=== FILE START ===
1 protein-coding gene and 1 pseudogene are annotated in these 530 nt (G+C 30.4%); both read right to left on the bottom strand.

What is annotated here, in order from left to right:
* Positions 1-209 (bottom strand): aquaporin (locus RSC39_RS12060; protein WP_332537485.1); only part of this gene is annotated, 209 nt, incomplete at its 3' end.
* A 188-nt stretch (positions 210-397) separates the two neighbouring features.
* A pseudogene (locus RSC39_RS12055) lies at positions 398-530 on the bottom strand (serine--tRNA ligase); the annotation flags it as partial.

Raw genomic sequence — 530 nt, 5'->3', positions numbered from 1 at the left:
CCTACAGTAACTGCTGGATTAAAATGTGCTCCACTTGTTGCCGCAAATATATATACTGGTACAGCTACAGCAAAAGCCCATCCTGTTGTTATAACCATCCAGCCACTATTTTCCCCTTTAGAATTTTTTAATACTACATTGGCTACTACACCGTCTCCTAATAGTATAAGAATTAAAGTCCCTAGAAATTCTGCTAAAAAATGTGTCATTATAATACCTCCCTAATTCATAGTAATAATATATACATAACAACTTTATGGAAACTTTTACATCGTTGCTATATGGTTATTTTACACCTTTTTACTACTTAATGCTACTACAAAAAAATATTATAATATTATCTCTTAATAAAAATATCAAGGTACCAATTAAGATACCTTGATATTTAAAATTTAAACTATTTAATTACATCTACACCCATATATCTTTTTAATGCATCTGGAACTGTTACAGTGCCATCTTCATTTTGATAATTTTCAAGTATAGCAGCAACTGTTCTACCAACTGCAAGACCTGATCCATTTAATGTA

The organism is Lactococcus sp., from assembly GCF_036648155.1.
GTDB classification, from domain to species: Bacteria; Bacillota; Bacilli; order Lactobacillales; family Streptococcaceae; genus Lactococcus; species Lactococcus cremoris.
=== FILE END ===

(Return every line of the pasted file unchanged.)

1 protein-coding gene and 1 pseudogene are annotated in these 530 nt (G+C 30.4%); both read right to left on the bottom strand.

What is annotated here, in order from left to right:
* Positions 1-209 (bottom strand): aquaporin (locus RSC39_RS12060; protein WP_332537485.1); only part of this gene is annotated, 209 nt, incomplete at its 3' end.
* A 188-nt stretch (positions 210-397) separates the two neighbouring features.
* A pseudogene (locus RSC39_RS12055) lies at positions 398-530 on the bottom strand (serine--tRNA ligase); the annotation flags it as partial.

Raw genomic sequence — 530 nt, 5'->3', positions numbered from 1 at the left:
CCTACAGTAACTGCTGGATTAAAATGTGCTCCACTTGTTGCCGCAAATATATATACTGGTACAGCTACAGCAAAAGCCCATCCTGTTGTTATAACCATCCAGCCACTATTTTCCCCTTTAGAATTTTTTAATACTACATTGGCTACTACACCGTCTCCTAATAGTATAAGAATTAAAGTCCCTAGAAATTCTGCTAAAAAATGTGTCATTATAATACCTCCCTAATTCATAGTAATAATATATACATAACAACTTTATGGAAACTTTTACATCGTTGCTATATGGTTATTTTACACCTTTTTACTACTTAATGCTACTACAAAAAAATATTATAATATTATCTCTTAATAAAAATATCAAGGTACCAATTAAGATACCTTGATATTTAAAATTTAAACTATTTAATTACATCTACACCCATATATCTTTTTAATGCATCTGGAACTGTTACAGTGCCATCTTCATTTTGATAATTTTCAAGTATAGCAGCAACTGTTCTACCAACTGCAAGACCTGATCCATTTAATGTA

The organism is Lactococcus sp., from assembly GCF_036648155.1.
GTDB classification, from domain to species: Bacteria; Bacillota; Bacilli; order Lactobacillales; family Streptococcaceae; genus Lactococcus; species Lactococcus cremoris.